Eating with our Eyes Open

I don’t know if we are exactly what we eat, but how we choose to eat certainly has a lot to say in framing who, and how, we are.

And we face some big challenges: with an ever growing global population and resource crunches of every kind looming, we need to think carefully and creatively about how we feed ourselves.

This theme was picked up by and excellent episode of the BBC World Service programme “In the Balance”.

Sadly I think the recoding of the programme is no longer on line, but the webpage still has the summary of the show. Looking mainly at the technological options for meeting our demand for more. Where on earth is all this food going to come from?  With the population set to top 9 billion by 2050, and almost 1 billion currently going hungry, what hope is there?

Starting with a reminder of the ever present threat of population outrunning food supply, as Malthus predicted in the late 1700s, Colm O’Regan explored a number of technologists setting out to create tomorrow’s food solutions.

Broadly solutions were seen in these areas:

  • Chemically fabricated foods: essentially astronaut food and nutritional shakes
  • Creating new growing areas using seawater evaporation cooled greenhouses
  • Improving wheat yields threefold by 2040
  • Using entirely untapped plant species currently outside the human food chain
  • Improving practices: using advanced technologies like “precision farming using GPS” and simple technologies like social media
  • Eliminating waste: about 50% of food is wasted before it gets to market, and more is wasted afterwards
  • Edible environmental packaging

I was most hooked by Joshua Tetrick, CEO of Hampton Creek HC webpage
Talking about using a wide range of plants not currently used or underused, he discussed how factory farmed chicken could be replaced by a plant substitute used for everything from baking to scrambled eggs.

And then there’s Wikifoods,
a company working on using natural skins (such as peach skins) to create edible food packaging, making food more storable and transportable without environmental impact.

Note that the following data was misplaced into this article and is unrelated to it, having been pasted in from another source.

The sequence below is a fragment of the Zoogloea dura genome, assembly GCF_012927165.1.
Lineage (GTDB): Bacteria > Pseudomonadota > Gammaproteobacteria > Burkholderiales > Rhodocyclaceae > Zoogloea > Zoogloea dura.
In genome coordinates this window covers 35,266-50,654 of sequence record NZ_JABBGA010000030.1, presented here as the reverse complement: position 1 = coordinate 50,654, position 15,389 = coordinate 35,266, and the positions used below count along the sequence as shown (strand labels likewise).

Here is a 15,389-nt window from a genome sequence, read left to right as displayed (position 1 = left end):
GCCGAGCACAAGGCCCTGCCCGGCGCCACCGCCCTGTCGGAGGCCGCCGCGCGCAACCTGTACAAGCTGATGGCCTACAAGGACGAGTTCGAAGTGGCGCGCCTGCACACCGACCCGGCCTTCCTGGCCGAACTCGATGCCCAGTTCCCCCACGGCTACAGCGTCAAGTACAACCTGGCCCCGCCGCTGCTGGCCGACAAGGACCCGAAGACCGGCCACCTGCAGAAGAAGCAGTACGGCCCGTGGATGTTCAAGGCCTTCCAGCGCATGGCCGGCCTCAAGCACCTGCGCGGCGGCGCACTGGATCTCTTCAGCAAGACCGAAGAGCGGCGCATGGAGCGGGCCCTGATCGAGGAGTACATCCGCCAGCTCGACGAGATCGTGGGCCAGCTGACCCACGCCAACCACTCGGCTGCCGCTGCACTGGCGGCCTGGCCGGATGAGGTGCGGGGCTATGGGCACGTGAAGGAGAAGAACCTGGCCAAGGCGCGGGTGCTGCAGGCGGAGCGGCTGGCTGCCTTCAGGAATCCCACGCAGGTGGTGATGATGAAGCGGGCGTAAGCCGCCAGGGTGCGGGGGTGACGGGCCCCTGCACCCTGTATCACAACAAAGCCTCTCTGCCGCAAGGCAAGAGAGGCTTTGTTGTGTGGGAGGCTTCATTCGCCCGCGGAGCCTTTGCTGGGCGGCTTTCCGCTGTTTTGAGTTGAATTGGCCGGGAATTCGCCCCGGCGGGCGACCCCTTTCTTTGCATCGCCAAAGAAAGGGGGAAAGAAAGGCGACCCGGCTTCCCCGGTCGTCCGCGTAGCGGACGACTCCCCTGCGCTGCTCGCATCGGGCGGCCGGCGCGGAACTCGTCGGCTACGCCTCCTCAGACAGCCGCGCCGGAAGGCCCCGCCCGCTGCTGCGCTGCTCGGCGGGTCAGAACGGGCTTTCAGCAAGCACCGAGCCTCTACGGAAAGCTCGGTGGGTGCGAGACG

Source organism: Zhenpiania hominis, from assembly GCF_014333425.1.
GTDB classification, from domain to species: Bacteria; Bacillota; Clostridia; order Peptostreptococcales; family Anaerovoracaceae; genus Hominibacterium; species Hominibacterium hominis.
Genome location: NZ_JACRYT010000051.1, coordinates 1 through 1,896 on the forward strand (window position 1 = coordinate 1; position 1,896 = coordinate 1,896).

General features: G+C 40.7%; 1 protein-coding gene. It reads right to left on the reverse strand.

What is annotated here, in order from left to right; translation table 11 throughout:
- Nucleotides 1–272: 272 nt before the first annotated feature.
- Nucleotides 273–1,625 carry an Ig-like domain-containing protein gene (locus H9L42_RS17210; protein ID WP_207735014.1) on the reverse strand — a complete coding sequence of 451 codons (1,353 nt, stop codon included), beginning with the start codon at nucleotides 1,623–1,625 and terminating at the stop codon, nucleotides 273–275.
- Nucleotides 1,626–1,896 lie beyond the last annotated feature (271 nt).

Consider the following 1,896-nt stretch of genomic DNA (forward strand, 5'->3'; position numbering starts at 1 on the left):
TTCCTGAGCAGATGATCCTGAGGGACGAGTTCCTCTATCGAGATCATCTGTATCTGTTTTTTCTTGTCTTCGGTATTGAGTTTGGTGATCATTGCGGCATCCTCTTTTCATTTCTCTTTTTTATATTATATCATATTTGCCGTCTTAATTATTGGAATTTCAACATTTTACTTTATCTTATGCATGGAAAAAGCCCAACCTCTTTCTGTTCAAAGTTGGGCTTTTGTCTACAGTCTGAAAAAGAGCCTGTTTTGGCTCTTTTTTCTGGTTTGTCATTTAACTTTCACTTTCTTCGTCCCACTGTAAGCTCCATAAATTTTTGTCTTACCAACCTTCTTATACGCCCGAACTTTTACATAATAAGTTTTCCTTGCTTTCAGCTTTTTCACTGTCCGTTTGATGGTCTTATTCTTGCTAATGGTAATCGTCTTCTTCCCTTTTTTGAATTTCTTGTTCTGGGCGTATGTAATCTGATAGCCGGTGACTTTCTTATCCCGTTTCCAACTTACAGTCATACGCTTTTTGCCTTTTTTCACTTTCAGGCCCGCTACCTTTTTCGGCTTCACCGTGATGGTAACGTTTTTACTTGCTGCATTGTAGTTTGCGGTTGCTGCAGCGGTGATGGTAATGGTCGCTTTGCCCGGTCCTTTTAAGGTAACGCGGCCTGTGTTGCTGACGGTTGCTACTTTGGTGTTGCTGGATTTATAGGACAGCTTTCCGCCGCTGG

This whole theme It certainly brings up front and centre the question of how to eat wisely.

The decisions we take on how we eat impact very deeply on our health, the societies and communities around us and the natural world of which we are part.

ur decisions also play into the balance of power between local players and global food corporations. It is a major systemic intervention every time we have lunch.

So how do we even begin to think about all of this?

I have been very impressed recently by the straightforward good sense of Julian Baggini’s book The Virtues of the Table: How to Eat and Think.

It’s not a polemic, it’s not a how to do it book, it’s not a cookbook ….It’s a guide to some really good questions to ask about food and eating based on qualities we might aspire to in ourselves and in society.

I see it as a kind of action research outline for a self-guided reflection on food. Where we get it, how we choose it, what we do with it, and how we form the right relationship with it.

We are planning to hold a GameShift supper, to explore the relationships between food, leadership, business and society … If you’re interested, we’ll send you an invitation. CLICK HERE
But for now, eat wisely, eat well.